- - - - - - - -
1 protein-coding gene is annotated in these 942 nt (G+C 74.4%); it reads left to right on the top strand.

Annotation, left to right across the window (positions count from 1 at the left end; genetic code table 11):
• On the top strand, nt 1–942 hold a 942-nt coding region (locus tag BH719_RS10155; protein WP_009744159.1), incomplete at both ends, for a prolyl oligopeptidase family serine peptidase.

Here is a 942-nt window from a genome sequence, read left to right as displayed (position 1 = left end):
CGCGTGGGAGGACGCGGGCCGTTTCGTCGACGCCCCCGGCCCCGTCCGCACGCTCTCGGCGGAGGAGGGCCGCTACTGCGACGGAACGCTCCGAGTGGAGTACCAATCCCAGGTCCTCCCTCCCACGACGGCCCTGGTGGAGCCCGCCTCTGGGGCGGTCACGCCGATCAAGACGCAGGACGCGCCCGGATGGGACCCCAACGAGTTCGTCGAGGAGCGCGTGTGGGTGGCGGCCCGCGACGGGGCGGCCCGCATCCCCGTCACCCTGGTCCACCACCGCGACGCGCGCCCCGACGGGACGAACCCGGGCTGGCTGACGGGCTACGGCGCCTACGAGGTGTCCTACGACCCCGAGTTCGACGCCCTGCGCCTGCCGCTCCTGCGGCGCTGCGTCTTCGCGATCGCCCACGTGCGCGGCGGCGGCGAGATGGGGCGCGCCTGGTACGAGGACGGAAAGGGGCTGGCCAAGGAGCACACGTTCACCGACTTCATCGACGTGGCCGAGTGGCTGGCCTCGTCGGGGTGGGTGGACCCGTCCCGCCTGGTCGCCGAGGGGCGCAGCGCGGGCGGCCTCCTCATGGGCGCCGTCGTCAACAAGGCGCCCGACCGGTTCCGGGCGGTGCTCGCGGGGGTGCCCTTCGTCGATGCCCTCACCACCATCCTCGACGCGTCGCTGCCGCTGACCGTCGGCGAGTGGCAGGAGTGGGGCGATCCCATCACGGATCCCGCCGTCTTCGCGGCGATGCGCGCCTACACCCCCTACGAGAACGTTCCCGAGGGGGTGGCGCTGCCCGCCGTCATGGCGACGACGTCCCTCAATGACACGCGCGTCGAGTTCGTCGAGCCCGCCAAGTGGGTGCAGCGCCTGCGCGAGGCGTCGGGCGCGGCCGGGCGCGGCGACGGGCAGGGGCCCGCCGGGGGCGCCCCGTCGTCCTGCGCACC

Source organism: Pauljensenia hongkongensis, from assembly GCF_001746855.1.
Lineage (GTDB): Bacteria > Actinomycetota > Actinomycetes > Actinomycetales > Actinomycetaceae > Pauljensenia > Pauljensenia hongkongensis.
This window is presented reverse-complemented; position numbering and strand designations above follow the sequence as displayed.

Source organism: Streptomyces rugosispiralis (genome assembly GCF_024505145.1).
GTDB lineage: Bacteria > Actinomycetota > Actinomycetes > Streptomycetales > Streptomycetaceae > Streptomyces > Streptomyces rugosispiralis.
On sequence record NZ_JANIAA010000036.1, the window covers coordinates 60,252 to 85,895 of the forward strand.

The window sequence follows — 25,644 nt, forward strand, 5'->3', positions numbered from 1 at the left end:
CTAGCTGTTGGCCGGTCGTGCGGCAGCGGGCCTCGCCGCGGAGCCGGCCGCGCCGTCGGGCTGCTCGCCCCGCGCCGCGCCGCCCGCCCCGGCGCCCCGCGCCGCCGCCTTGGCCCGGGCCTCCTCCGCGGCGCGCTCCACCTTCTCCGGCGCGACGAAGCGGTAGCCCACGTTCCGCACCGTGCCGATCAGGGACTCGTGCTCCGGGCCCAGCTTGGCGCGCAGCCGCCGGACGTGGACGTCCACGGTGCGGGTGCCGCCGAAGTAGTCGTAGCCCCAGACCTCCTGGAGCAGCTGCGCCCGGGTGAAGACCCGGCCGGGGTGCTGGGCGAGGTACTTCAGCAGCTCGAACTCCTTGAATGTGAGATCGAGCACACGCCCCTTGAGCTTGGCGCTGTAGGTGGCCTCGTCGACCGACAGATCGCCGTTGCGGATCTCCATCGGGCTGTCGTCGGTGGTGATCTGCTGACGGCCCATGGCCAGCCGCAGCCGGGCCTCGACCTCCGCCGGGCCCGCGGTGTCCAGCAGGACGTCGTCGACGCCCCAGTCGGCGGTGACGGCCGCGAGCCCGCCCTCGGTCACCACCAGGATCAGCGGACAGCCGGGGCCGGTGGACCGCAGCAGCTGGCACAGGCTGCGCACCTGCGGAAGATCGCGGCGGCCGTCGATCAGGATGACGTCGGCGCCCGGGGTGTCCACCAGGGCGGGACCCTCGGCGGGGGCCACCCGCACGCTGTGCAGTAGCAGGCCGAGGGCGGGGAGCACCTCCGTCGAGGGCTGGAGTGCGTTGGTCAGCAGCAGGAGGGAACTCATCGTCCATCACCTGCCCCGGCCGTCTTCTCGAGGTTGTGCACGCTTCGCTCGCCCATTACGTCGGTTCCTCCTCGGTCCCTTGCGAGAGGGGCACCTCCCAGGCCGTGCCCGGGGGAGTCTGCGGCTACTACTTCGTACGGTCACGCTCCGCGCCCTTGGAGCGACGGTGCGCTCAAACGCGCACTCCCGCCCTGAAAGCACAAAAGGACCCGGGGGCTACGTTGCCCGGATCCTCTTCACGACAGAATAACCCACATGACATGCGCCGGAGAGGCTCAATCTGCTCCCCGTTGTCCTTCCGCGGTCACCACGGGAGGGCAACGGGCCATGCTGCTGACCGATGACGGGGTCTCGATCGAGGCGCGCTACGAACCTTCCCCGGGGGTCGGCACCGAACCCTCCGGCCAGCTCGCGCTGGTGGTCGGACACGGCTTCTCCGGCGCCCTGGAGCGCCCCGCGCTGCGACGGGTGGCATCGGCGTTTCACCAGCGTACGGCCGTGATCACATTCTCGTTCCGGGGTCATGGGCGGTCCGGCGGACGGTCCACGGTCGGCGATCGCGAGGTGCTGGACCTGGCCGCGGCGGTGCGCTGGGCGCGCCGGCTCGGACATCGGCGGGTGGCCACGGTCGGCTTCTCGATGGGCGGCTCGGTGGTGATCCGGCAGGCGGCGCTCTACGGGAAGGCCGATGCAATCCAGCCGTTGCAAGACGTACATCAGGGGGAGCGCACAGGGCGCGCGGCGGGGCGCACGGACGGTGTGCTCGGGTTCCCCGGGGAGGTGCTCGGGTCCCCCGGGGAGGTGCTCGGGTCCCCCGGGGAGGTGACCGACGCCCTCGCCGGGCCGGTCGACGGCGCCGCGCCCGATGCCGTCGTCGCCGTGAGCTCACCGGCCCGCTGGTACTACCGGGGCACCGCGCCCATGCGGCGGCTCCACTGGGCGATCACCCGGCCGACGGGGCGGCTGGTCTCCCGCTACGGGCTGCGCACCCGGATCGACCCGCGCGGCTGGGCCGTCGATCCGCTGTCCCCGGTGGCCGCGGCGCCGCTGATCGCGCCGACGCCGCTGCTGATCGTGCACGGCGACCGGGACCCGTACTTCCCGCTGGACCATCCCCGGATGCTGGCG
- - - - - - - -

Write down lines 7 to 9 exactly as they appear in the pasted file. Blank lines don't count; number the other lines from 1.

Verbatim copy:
Lineage (GTDB): Bacteria > Actinomycetota > Actinomycetes > Actinomycetales > Actinomycetaceae > Pauljensenia > Pauljensenia hongkongensis.
This window is presented reverse-complemented; position numbering and strand designations above follow the sequence as displayed.

Source organism: Streptomyces rugosispiralis (genome assembly GCF_024505145.1).